Kol hakavod to all the archaeologists and researchers involved in this fascinating project.
And now, moving back to the very modern present, the Arava region recently held a fascinating Open Day to celebrate the success of Israeli agriculture in the Arava desert which is not just blooming, but fruiting!
About two hundred organizations, entrepreneurs and companies exhibited the latest innovations in the field at the largest agricultural exhibition in Israel: from seed improvement to biological pest control, from tractors to sensors for measuring the growth rate of plants, from irrigation implements to local cultivars of fruits and vegetables.
“This is a celebration of agriculture in Israel and it presents the many aspects of the agricultural sector -the farmers, the companies, the tools and the developments,” said Dr. Eyal Blum, the Mayor of the Central Arava Regional Council. “The conferences and meetings being held during the two days of the exhibition provide an opportunity for getting updated and acquainted with new trends being led by the Arava region in agricultural research and development.”
Visitors from many countries attended the Arava Open Day to learn about the miracle of Arava agriculture, where vegetables are grown in the heart of the desert. Among the visitors was a delegation of farmers from Gaza. “It was important for us to find out what is new in this field,” explained one of the members of the group from Gaza. “Agriculture provides food for people, on the most basic level, and perhaps joint ventures in agriculture could pave the way toward a better future for both peoples.”
Noticeable participants included students from the Arava International Center for Agricultural Training (AICAT), an agricultural school for students from developing countries, which is supported by KKL-JNF. The students were dressed in their colorful traditional costumes and gave cultural performances with dancing and singing.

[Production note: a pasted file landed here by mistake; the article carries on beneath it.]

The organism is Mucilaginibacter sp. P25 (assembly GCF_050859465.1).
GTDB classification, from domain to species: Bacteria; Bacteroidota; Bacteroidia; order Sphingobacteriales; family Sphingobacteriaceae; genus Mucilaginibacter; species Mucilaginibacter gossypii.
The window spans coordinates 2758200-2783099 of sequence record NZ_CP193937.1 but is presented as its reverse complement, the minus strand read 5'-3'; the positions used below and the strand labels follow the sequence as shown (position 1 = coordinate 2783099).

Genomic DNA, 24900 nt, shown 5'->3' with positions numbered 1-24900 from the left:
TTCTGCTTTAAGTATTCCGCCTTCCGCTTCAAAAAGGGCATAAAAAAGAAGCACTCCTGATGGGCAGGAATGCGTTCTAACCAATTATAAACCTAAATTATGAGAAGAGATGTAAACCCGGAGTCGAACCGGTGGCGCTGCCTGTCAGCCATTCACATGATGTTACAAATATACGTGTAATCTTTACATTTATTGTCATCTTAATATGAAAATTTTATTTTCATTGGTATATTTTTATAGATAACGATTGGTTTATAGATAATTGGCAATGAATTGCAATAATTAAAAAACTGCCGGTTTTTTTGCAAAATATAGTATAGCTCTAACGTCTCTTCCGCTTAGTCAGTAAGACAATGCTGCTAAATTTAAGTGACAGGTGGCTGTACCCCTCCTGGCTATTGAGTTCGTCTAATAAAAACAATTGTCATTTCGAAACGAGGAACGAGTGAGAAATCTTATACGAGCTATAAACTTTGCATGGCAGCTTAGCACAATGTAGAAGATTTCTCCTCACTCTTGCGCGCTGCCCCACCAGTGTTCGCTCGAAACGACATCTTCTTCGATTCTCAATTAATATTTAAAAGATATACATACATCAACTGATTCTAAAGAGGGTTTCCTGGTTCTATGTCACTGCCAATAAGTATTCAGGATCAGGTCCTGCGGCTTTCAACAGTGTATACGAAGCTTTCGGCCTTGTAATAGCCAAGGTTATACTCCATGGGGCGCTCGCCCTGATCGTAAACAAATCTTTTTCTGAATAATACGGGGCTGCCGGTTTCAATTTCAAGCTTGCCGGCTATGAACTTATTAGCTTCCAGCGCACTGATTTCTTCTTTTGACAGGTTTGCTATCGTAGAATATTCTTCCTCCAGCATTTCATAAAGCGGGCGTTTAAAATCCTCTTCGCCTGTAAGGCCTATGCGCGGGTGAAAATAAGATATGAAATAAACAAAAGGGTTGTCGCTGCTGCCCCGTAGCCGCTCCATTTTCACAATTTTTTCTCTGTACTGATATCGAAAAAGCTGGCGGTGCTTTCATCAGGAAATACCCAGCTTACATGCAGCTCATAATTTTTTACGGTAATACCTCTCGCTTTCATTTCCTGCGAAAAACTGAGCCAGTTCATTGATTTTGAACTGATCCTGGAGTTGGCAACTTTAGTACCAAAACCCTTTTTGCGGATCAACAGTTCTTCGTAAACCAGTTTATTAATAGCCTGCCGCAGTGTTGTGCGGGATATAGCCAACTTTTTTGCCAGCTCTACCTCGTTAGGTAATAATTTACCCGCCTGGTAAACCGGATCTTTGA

The Central and Northern Arava R&D station, which is operated with major support from KKL-JNF, is located in the middle of an intensively cultivated area. The R&D scientists develop crops and agricultural techniques for adapting cultivation to the harsh climatic conditions of the Arava -extreme temperatures, aridity and water salinity.
“Our job is to support Israeli farmers so that they can make a living from the work of their hands,” said Boaz Hurvitz, the director of the Northern and Central Arava R&D station, “and the know-how we are developing here helps different countries in the world to advance their food security.”
“The Arava is the Silicon Valley of Israeli agriculture,” said Noa Zer, the Director of Resource Development at the Central Arava Regional Council. “Agriculture is making the desert bloom and is a growth engine for the settlement of our region.”
Kol hakavod to all those intrepid farmers and agriculturists who persevere in such harsh conditions to fulfill Ben Gurion’s dream of making the desert bloom. They are a source of huge pride for Israel and can teach the world so much.
Watch this great video and enjoy the fruits of our land – literally!
And one final note, since I started with a birthday I’ll finish with one. This week was my blog’s 5th birthday. Happy bloggieversary to me. 😀
May we only have good news to report.
And on this note I wish you all Shabbat Shalom!